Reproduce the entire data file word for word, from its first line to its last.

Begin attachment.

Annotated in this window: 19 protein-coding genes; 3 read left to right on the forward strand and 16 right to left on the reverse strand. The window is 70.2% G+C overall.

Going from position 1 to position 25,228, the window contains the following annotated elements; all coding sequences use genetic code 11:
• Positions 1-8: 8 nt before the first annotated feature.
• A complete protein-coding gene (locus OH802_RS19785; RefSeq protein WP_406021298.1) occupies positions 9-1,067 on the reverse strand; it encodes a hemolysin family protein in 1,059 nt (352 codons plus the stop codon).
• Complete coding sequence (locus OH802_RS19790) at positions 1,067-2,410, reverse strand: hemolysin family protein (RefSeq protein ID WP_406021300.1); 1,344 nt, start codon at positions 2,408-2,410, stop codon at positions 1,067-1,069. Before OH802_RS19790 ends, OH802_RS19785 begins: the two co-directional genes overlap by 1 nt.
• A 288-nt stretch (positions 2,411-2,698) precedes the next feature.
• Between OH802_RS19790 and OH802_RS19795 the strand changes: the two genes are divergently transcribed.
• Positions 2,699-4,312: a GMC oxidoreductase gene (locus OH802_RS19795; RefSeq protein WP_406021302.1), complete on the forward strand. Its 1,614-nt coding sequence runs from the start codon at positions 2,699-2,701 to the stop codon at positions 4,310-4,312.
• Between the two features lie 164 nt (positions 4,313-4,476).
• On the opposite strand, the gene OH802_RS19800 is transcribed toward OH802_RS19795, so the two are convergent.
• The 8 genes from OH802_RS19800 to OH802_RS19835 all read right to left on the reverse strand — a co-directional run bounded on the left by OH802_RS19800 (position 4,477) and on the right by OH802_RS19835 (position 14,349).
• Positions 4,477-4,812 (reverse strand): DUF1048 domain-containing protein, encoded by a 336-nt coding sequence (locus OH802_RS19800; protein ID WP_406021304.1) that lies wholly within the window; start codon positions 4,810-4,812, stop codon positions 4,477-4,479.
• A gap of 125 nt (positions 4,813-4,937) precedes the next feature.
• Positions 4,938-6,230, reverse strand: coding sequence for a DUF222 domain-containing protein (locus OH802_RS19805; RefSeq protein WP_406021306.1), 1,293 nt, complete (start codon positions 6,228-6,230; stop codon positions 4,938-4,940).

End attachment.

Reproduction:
Annotated in this window: 19 protein-coding genes; 3 read left to right on the forward strand and 16 right to left on the reverse strand. The window is 70.2% G+C overall.

Going from position 1 to position 25,228, the window contains the following annotated elements; all coding sequences use genetic code 11:
• Positions 1-8: 8 nt before the first annotated feature.
• A complete protein-coding gene (locus OH802_RS19785; RefSeq protein WP_406021298.1) occupies positions 9-1,067 on the reverse strand; it encodes a hemolysin family protein in 1,059 nt (352 codons plus the stop codon).
• Complete coding sequence (locus OH802_RS19790) at positions 1,067-2,410, reverse strand: hemolysin family protein (RefSeq protein ID WP_406021300.1); 1,344 nt, start codon at positions 2,408-2,410, stop codon at positions 1,067-1,069. Before OH802_RS19790 ends, OH802_RS19785 begins: the two co-directional genes overlap by 1 nt.
• A 288-nt stretch (positions 2,411-2,698) precedes the next feature.
• Between OH802_RS19790 and OH802_RS19795 the strand changes: the two genes are divergently transcribed.
• Positions 2,699-4,312: a GMC oxidoreductase gene (locus OH802_RS19795; RefSeq protein WP_406021302.1), complete on the forward strand. Its 1,614-nt coding sequence runs from the start codon at positions 2,699-2,701 to the stop codon at positions 4,310-4,312.
• Between the two features lie 164 nt (positions 4,313-4,476).
• On the opposite strand, the gene OH802_RS19800 is transcribed toward OH802_RS19795, so the two are convergent.
• The 8 genes from OH802_RS19800 to OH802_RS19835 all read right to left on the reverse strand — a co-directional run bounded on the left by OH802_RS19800 (position 4,477) and on the right by OH802_RS19835 (position 14,349).
• Positions 4,477-4,812 (reverse strand): DUF1048 domain-containing protein, encoded by a 336-nt coding sequence (locus OH802_RS19800; protein ID WP_406021304.1) that lies wholly within the window; start codon positions 4,810-4,812, stop codon positions 4,477-4,479.
• A gap of 125 nt (positions 4,813-4,937) precedes the next feature.
• Positions 4,938-6,230, reverse strand: coding sequence for a DUF222 domain-containing protein (locus OH802_RS19805; RefSeq protein WP_406021306.1), 1,293 nt, complete (start codon positions 6,228-6,230; stop codon positions 4,938-4,940).